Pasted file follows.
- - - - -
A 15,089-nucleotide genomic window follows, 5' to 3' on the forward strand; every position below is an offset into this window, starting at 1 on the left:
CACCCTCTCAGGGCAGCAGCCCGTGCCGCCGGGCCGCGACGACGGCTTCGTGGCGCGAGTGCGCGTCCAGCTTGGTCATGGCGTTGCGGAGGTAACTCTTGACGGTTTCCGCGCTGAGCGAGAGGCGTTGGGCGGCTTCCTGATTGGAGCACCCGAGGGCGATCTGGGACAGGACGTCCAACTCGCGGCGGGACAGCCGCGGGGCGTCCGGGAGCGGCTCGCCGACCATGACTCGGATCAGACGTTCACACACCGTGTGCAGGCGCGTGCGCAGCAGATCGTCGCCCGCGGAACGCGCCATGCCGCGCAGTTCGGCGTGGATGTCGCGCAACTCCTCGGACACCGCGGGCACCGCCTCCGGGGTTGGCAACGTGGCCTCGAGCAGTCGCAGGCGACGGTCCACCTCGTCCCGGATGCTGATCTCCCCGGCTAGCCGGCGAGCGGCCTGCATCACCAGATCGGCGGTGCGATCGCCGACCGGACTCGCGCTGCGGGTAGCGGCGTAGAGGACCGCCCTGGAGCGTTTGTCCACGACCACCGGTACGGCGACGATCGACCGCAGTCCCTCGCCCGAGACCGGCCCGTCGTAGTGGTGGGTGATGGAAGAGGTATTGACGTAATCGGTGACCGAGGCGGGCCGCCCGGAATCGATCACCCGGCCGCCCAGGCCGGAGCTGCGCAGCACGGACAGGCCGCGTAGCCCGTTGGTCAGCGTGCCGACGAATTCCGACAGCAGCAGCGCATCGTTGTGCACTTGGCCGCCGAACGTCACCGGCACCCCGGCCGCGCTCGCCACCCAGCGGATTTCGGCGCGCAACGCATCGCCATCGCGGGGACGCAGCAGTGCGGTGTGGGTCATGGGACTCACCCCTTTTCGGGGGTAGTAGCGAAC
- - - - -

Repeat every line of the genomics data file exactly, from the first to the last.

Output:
A 15,089-nucleotide genomic window follows, 5' to 3' on the forward strand; every position below is an offset into this window, starting at 1 on the left:
CACCCTCTCAGGGCAGCAGCCCGTGCCGCCGGGCCGCGACGACGGCTTCGTGGCGCGAGTGCGCGTCCAGCTTGGTCATGGCGTTGCGGAGGTAACTCTTGACGGTTTCCGCGCTGAGCGAGAGGCGTTGGGCGGCTTCCTGATTGGAGCACCCGAGGGCGATCTGGGACAGGACGTCCAACTCGCGGCGGGACAGCCGCGGGGCGTCCGGGAGCGGCTCGCCGACCATGACTCGGATCAGACGTTCACACACCGTGTGCAGGCGCGTGCGCAGCAGATCGTCGCCCGCGGAACGCGCCATGCCGCGCAGTTCGGCGTGGATGTCGCGCAACTCCTCGGACACCGCGGGCACCGCCTCCGGGGTTGGCAACGTGGCCTCGAGCAGTCGCAGGCGACGGTCCACCTCGTCCCGGATGCTGATCTCCCCGGCTAGCCGGCGAGCGGCCTGCATCACCAGATCGGCGGTGCGATCGCCGACCGGACTCGCGCTGCGGGTAGCGGCGTAGAGGACCGCCCTGGAGCGTTTGTCCACGACCACCGGTACGGCGACGATCGACCGCAGTCCCTCGCCCGAGACCGGCCCGTCGTAGTGGTGGGTGATGGAAGAGGTATTGACGTAATCGGTGACCGAGGCGGGCCGCCCGGAATCGATCACCCGGCCGCCCAGGCCGGAGCTGCGCAGCACGGACAGGCCGCGTAGCCCGTTGGTCAGCGTGCCGACGAATTCCGACAGCAGCAGCGCATCGTTGTGCACTTGGCCGCCGAACGTCACCGGCACCCCGGCCGCGCTCGCCACCCAGCGGATTTCGGCGCGCAACGCATCGCCATCGCGGGGACGCAGCAGTGCGGTGTGGGTCATGGGACTCACCCCTTTTCGGGGGTAGTAGCGAAC